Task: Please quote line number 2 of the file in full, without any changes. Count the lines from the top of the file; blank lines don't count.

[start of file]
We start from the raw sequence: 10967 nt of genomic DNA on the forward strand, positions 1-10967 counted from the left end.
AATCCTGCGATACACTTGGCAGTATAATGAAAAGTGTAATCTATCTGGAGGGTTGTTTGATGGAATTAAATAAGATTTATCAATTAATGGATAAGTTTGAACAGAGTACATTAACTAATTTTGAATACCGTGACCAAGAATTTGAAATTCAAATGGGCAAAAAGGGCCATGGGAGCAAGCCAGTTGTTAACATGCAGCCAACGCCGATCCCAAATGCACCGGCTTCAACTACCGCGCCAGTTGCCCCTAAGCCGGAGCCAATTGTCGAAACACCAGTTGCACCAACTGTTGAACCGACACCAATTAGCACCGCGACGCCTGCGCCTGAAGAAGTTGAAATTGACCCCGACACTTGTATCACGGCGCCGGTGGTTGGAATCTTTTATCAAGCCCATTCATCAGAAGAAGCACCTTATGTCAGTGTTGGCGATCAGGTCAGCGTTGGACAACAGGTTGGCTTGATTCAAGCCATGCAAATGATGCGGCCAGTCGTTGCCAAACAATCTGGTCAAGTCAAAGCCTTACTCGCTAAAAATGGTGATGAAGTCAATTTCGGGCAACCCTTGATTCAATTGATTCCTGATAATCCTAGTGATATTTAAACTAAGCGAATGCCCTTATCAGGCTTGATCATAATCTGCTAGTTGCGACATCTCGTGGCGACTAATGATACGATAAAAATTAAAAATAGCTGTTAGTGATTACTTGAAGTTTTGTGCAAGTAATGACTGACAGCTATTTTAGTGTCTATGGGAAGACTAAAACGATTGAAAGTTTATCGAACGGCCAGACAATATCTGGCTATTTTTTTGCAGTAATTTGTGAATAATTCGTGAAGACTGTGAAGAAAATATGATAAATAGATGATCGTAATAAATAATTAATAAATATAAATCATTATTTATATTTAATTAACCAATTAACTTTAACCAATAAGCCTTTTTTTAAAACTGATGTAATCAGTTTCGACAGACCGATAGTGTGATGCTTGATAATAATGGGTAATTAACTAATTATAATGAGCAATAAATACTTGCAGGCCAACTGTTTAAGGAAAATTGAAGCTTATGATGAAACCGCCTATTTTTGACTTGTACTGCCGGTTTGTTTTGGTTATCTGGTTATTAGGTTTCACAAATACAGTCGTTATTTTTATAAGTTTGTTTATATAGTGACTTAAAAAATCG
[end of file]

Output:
AATCCTGCGATACACTTGGCAGTATAATGAAAAGTGTAATCTATCTGGAGGGTTGTTTGATGGAATTAAATAAGATTTATCAATTAATGGATAAGTTTGAACAGAGTACATTAACTAATTTTGAATACCGTGACCAAGAATTTGAAATTCAAATGGGCAAAAAGGGCCATGGGAGCAAGCCAGTTGTTAACATGCAGCCAACGCCGATCCCAAATGCACCGGCTTCAACTACCGCGCCAGTTGCCCCTAAGCCGGAGCCAATTGTCGAAACACCAGTTGCACCAACTGTTGAACCGACACCAATTAGCACCGCGACGCCTGCGCCTGAAGAAGTTGAAATTGACCCCGACACTTGTATCACGGCGCCGGTGGTTGGAATCTTTTATCAAGCCCATTCATCAGAAGAAGCACCTTATGTCAGTGTTGGCGATCAGGTCAGCGTTGGACAACAGGTTGGCTTGATTCAAGCCATGCAAATGATGCGGCCAGTCGTTGCCAAACAATCTGGTCAAGTCAAAGCCTTACTCGCTAAAAATGGTGATGAAGTCAATTTCGGGCAACCCTTGATTCAATTGATTCCTGATAATCCTAGTGATATTTAAACTAAGCGAATGCCCTTATCAGGCTTGATCATAATCTGCTAGTTGCGACATCTCGTGGCGACTAATGATACGATAAAAATTAAAAATAGCTGTTAGTGATTACTTGAAGTTTTGTGCAAGTAATGACTGACAGCTATTTTAGTGTCTATGGGAAGACTAAAACGATTGAAAGTTTATCGAACGGCCAGACAATATCTGGCTATTTTTTTGCAGTAATTTGTGAATAATTCGTGAAGACTGTGAAGAAAATATGATAAATAGATGATCGTAATAAATAATTAATAAATATAAATCATTATTTATATTTAATTAACCAATTAACTTTAACCAATAAGCCTTTTTTTAAAACTGATGTAATCAGTTTCGACAGACCGATAGTGTGATGCTTGATAATAATGGGTAATTAACTAATTATAATGAGCAATAAATACTTGCAGGCCAACTGTTTAAGGAAAATTGAAGCTTATGATGAAACCGCCTATTTTTGACTTGTACTGCCGGTTTGTTTTGGTTATCTGGTTATTAGGTTTCACAAATACAGTCGTTATTTTTATAAGTTTGTTTATATAGTGACTTAAAAAATCG